Paul Gauguin The Seed of the Areoi 1892

  • Not on view

Here a young Polynesian woman sits on a blue-and-white cloth. Gauguin’s style fuses various non-European sources: ancient Egyptian (in the hieratic pose), Japanese (in the relative absence of shadow and modeling and in the areas of flat color), and Javanese (in the position of the arms, influenced by a relief in Indonesia’s Borobudur temple). But there are also signs of the West, specifically through aspects of the pose derived from a work by the French Symbolist painter Pierre Puvis de Chavannes. The color, too, is eclectic: although Gauguin claimed to have found his palette in the Tahitian landscape, the exquisite chromatic chords in The Seed of the Areoi owe more to his aesthetic invention than to the island’s visual realities.

In the origin myth of the Areoi, a Polynesian secret society, a male sun god mates with the most beautiful of all women, Vairaumati, to found a new race. By painting his Tahitian lover Tehura as Vairaumati, Gauguin implied a continuity between the island’s mythology and its present reality during his stay there. In fact, the island had been profoundly altered by colonialism, and the Areoi society itself had disappeared. Gauguin’s anachronistic vision was particularly powerful for him, however, in the contrast it provided with the West, which, he believed, had fallen into “a state of decay.”

Publication excerpt from MoMA Highlights: 375 Works from The Museum of Modern Art, New York (New York: The Museum of Modern Art, 2019)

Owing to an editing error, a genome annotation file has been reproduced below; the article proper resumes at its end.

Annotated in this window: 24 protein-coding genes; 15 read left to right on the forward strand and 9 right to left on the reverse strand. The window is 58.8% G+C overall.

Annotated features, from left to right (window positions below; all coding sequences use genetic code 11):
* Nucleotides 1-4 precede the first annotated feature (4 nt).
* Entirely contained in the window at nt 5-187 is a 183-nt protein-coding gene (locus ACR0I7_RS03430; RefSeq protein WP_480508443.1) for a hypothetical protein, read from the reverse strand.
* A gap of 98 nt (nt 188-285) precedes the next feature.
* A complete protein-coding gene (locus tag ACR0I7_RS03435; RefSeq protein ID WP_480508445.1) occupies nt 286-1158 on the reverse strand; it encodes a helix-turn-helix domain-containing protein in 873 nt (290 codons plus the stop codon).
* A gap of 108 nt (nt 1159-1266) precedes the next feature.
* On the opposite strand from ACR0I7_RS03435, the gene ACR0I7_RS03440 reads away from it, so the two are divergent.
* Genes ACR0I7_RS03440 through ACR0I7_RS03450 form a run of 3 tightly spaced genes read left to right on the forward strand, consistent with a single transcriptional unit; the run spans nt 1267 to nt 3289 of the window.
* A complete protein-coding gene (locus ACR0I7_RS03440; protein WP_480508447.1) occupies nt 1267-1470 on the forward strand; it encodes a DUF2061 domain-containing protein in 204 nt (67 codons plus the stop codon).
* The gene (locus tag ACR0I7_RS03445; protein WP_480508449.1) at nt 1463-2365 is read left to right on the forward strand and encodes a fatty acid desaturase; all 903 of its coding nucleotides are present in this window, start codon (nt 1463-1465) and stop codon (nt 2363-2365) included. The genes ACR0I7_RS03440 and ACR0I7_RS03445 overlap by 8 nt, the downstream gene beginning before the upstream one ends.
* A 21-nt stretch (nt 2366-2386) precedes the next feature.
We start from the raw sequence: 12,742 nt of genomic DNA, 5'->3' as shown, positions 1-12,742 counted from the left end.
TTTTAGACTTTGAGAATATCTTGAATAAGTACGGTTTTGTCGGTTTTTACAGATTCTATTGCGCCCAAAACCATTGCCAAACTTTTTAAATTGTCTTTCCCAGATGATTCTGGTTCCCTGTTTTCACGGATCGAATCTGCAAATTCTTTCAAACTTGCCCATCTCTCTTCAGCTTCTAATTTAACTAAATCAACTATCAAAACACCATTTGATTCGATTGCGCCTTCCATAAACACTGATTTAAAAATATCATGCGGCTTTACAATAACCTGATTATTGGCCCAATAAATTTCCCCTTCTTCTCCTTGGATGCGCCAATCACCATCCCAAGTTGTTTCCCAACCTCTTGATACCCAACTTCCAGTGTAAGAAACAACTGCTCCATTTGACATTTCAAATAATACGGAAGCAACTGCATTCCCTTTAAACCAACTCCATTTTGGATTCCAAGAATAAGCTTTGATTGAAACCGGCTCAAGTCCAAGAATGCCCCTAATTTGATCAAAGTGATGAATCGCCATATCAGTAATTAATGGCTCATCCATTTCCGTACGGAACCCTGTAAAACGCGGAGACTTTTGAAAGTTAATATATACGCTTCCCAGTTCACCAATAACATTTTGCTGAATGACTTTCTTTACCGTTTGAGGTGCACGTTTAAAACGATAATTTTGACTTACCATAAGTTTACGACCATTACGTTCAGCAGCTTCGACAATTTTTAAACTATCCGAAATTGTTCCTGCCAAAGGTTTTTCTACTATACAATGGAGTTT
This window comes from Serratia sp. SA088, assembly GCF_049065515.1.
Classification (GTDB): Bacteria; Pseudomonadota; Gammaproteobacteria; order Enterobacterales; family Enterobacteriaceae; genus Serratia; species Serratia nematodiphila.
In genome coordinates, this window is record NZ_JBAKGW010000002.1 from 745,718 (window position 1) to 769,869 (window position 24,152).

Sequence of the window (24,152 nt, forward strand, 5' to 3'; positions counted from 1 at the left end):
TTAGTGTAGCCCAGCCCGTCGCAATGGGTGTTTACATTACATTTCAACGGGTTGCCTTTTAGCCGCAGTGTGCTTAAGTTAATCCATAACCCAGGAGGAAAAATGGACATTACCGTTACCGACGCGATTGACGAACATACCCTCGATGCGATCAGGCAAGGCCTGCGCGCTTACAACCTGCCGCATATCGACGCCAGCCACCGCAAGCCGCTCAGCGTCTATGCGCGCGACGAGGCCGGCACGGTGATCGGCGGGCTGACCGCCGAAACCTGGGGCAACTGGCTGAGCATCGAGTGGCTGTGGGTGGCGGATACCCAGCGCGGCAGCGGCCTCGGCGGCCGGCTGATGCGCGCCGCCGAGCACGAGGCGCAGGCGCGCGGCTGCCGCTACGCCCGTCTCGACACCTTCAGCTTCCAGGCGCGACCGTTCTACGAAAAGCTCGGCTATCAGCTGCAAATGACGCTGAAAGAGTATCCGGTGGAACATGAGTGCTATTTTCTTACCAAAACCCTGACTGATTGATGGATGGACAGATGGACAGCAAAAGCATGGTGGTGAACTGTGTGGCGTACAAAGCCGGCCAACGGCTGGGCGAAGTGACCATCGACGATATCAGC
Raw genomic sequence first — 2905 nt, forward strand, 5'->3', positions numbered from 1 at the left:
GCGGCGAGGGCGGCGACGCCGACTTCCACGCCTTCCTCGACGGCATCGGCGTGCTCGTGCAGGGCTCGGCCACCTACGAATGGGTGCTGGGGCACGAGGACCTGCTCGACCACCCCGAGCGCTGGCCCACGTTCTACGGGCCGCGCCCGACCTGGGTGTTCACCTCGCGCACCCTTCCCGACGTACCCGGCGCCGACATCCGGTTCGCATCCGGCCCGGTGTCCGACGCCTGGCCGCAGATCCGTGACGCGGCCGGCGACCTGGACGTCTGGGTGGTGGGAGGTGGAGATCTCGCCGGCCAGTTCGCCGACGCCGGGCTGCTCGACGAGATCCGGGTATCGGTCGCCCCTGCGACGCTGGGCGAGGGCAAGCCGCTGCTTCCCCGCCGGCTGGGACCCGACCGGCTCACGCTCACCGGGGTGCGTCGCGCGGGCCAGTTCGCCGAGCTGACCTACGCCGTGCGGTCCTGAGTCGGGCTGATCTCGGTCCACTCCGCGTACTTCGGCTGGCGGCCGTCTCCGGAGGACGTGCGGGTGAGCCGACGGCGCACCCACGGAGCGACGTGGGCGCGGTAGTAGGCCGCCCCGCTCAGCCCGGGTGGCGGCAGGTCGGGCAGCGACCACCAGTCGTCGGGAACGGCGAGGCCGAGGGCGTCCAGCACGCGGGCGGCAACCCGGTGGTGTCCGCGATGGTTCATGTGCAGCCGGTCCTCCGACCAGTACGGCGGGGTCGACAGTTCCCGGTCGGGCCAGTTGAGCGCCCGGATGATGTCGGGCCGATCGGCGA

Additional text

In spring 1891 Gauguin traveled to the South Pacific island of Tahiti, then a French colony. He hoped to find an enchanting paradise, far from the modern metropolis of Paris. However, by the time of Gauguin's arrival Tahiti had been profoundly altered by French colonization: poverty and sickness were rampant. Still, in his paintings of the island Gauguin included elements of the imaginary, configuring Tahiti as a pre-modern land of leisure. His use of bright, flat, and unrealistic colors and his interest in recovering a "pure" subject, closer to nature, were greatly influential to the next generation of European artists, including the Fauves and German Expressionists.

Gallery label from 2011.
Oil on burlap
36 1/4 x 28 3/8" (92.1 x 72.1 cm)
The William S. Paley Collection
Object number
Painting and Sculpture

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